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Prokofiev's music differs from the two figures of Rachmaninoff and later Shostakovich, who dominated the scene, albeit often from different parts of the world. Prokofiev maintains a more pastoral feeling, although he shares the innate romanticism and soulful awareness that can be found in many other areas of Russian culture. All three were hugely affected by the October Revolution of 1917 and its aftermath, and, like so many Russian writers before, were unable to successfully resist the urge to never return to or forget their homeland, despite the troublesome receptions and fears they would find there.
This new recording shows some of Prokofiev's more lyrical works in the simpler format of soprano and piano; a combination that can still evoke the same expression that the expansive orchestra works produce, a miniature version of his most famous successes. They also showed him to be a composer who could produce music that spoke to the lyrical qualities of song and the opportunities of contemporary poetry, as opposed to the works that made one audience member to once pronounce that 'The man's a wild animal'.
The voice of Margarita Gritskova, accompanied by pianist Maria Prinz, seems exactly suited to this music, mixing both her operatic side with the more tender timbre of song, although the fine balance does not always come true. The first song of this recording, The Ugly Duckling, Op 18, from 1914, shows the more idiosyncratic mix of melody and what almost amounts to recitative in the flourishes and sonority of the voice.
Listen — Prokofiev: The Ugly Duckling
(track 1, 1:12-2:03) © 2020 Naxos Rights (Europe) Ltd :
Much of this music shares the same problem of Russian song: that the language makes further appreciation often impossible, and the music at first listening seemingly impenetrable and insubstantial, lacking in the depth that other song traditions seem to achieve further West. Effete qualities are tempered by the constant sense of a deep-running integrity in all of this music, which takes the effect to another level when mixed with the poetry; this is, however, an effect not always available to the unknowledgeable listener.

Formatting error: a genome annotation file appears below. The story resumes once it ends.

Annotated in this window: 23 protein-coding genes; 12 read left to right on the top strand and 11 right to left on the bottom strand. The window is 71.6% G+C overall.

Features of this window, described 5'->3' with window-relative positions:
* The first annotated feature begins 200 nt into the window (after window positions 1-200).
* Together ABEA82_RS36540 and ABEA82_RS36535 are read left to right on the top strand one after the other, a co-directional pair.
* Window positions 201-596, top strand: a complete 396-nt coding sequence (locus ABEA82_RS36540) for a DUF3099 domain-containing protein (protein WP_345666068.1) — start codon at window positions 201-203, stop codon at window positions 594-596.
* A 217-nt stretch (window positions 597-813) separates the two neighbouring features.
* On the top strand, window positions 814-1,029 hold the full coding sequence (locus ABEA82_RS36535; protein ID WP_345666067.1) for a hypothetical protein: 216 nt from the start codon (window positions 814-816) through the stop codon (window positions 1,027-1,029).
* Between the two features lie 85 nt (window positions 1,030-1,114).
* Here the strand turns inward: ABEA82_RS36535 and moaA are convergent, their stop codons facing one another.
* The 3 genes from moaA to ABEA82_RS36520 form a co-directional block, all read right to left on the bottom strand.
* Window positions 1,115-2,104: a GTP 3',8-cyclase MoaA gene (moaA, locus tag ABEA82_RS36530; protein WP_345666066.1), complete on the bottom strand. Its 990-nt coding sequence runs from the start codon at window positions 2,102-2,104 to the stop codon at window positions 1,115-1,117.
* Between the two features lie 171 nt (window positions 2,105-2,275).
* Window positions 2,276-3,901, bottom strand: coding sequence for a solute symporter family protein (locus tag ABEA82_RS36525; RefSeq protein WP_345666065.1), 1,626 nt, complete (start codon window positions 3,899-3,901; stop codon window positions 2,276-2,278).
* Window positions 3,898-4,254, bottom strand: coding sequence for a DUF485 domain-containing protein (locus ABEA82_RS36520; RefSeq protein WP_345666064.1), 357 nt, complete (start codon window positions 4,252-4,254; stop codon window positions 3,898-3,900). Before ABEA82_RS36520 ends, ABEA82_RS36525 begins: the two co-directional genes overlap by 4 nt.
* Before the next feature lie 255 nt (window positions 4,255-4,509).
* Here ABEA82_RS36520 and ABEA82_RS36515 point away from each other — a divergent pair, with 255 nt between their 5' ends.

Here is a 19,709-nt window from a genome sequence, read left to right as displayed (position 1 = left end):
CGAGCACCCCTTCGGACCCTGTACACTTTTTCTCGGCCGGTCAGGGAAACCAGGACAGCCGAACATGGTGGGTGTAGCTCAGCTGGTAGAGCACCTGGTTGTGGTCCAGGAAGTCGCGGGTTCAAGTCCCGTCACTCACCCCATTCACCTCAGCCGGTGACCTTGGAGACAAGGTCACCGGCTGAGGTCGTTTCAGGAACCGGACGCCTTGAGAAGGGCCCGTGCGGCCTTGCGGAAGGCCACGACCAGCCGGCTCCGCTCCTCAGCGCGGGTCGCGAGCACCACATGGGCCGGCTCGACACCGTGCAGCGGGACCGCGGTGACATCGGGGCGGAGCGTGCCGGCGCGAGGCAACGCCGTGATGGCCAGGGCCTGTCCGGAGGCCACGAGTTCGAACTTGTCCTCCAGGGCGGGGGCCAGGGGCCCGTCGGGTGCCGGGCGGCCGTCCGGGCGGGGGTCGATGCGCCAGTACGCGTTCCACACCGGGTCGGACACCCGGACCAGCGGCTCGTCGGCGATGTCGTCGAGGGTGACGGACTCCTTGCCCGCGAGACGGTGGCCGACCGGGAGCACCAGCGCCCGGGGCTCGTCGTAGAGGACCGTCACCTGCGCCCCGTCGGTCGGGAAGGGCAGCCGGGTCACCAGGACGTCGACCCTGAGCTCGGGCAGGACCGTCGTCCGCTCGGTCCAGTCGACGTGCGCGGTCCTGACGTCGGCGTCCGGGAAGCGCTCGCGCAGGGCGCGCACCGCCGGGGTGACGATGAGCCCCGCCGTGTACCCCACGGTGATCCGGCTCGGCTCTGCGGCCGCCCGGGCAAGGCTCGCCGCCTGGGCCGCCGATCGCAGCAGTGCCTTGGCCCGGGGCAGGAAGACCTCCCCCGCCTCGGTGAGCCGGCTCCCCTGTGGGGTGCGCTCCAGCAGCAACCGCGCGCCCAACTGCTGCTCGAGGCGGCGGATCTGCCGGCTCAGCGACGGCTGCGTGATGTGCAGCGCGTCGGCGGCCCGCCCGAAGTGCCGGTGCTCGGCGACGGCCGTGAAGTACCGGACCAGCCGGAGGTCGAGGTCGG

Next is three of the Five Poems, Op 23, from 1915, which follow much the same literary sensitivity, the first of which sets the words of a beautiful poem, 'The Little Grey Dress', by Gippius. There is a distinct blend of the playful and tragic in this music, with the chromatic tonality animating the contrast between piano and voice. In this piece, Gritskova manages impeccably well to balance the expression with the elements of sprechgesang that help to picture the sliding and almost dream-infused music.
Listen — Prokofiev: The Little Grey Dress (Five Poems Op 23)
(track 2, 0:00-0:46) © 2020 Naxos Rights (Europe) Ltd :
The last of these songs, the more playful 'The Sorcerer', with words by Nikolai Agnivtsev, is a darker piece that makes use of the simpler text, where the piano and voice again seem in some kind of darker conversation that still evokes the lightness of the more traditional and formulaic language.
The Five Poems of Anna Akhmatova which follow are perhaps the best-known of this collection, composed in 1916 in a period of less than two weeks. This music does have the more lyrical quality, which defied Prokofiev's critics who before had not seen this element in his style. The premier of the works was an impressive success, with the composer creating a new slice of music that was, in the words of one surprised reviewer at the time, full of 'tenderness, warmth, emotion or, in short, lyrical charm'. All of these qualities are definitely evident in this music, which is perhaps more accessible than the others, and filled with a different sort of plaintive emotion than the earlier pieces, which maintains the almost uneasy balance of seemingly simple harmonies with an important depth of feeling and darkness that offers a constant contradiction, created by the use of major chords intercepted with chromatic progressions. This musical sense is backed up by the poetry, which offers the same quality of works by Osip Mandelstam, who was writing during the Silver Age of Russian Poetry, marred by the influence of growing Soviet repression.